This group mentality of "we've experienced this before" is absurd because when put into context, the only thing that the Mets did to Randolph that he truly has a right to be bitter about was firing him in the shoddy way they did; in every other aspect of the story, the Mets have nothing to be sorry for and the Yankees are in no position to be judging anyone else given their history of callous ruthlessness in treating their employees including one Willie Randolph, who they dumped unceremoniously in 1989 after twelve years of loyal service in which he served as a captain, in favor of Steve Sax. It's convenient that these things are forgotten during the pageantry and history of Old Timer's Day, but they're still there nonetheless and can't be covered up by scoffing and ridicule by those that are in no position to exhibit such sentiments.
  • We shall be Livan:
Keith Law writes in his blog on ESPN about players that he thinks will get through waivers and possibly be traded this month----Blog----and he mentions Greg Maddux as one possibility to go to the Dodgers. (Maddux refuses to go anywhere other than another West Coast team.)
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In looking at Law's assessment of Maddux, calling him a "strike-throwing innings-eater" and remembering ESPN's Rob Neyer's continued ripping of Livan Hernandez, I decided to take a look at the numbers of both pitchers this year and came away thinking not only would they be similar acquisitions, a team looking for such a veteran "strike-throwing innings-eater" would in fact be better off going for Hernandez.
Neither veteran has been particularly good this year, but in looking at their numbers and taking into account that Maddux is pitching his home games in the baseball equivalent of Yellowstone National Park and Hernandez is pitching in the Metrodome, they're very similar. Maddux has been pounded in six of his 23 starts this year; Hernandez in six of his 23 starts. Maddux has provided 134 innings; Hernandez 139. Maddux is an 85 pitch/six inning pitcher except in extreme circumstances; Hernandez is willing to stay out there for 145 pitches if asked. Neither strike out many, nor walk many; both give up their share of homers. Maddux has been up and down in the post-season; Hernandez a former NLCS and World Series MVP.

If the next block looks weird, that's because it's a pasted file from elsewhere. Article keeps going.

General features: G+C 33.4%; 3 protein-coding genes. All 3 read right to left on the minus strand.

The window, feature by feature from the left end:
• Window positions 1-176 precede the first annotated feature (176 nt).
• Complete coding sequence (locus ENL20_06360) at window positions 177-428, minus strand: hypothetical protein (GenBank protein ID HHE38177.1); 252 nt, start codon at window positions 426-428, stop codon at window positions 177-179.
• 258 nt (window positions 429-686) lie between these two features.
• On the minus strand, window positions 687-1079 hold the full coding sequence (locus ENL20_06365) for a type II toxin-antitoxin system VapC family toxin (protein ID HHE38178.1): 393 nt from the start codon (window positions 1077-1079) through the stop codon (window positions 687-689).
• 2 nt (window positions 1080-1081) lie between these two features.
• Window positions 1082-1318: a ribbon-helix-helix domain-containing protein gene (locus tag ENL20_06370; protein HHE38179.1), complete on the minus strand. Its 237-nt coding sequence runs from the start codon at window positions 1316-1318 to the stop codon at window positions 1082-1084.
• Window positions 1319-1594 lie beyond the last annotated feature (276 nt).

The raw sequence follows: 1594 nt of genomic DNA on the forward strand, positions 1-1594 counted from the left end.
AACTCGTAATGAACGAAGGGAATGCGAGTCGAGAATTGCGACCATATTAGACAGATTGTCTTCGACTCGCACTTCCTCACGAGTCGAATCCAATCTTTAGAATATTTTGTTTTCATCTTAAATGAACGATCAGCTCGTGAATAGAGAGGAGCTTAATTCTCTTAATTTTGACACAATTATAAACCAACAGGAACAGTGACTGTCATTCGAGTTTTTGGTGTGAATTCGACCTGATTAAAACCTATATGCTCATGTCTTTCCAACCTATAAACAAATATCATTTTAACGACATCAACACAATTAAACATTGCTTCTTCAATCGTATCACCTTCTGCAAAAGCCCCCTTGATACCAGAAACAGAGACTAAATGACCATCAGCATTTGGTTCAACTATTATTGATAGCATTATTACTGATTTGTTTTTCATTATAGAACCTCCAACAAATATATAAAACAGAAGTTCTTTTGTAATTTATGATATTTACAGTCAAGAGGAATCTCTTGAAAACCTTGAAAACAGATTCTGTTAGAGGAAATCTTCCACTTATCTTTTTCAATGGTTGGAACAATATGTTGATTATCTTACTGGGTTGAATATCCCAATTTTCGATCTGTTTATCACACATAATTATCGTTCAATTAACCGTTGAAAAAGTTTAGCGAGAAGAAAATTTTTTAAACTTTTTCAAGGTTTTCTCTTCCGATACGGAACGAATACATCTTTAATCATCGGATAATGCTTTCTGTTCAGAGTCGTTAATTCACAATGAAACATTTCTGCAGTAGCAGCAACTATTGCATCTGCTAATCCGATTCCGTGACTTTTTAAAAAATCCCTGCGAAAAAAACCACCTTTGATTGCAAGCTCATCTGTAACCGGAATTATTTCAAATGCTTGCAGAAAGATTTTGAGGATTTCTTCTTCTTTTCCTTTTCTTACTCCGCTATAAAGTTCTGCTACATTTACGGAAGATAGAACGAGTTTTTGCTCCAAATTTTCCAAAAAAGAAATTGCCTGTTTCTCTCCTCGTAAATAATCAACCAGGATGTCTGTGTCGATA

I probably wouldn't want either of them as anything more than a fourth starter in a playoff series and wouldn't give up more than a mid-level prospect to get them, but I don't get how Maddux with his mid-to-low 80s fastball and mediocre performance is so in demand and
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Hernandez, with his mid-to-low 80s fastball and mediocre performance is vying for consideration as the worst starting pitcher in the American League. If I had to choose between the two, I'd rather have Hernandez because at least I'd know he wouldn't beg out after 80 pitches saying he's "done" regardless of the game situation. The whole point of an innings-eater is that he eats innings by staying out there even if he's getting shelled and Hernandez can do that better than Maddux at this point and presumably would be willing to go to teams other than those that are conveniently located in his preferred destination.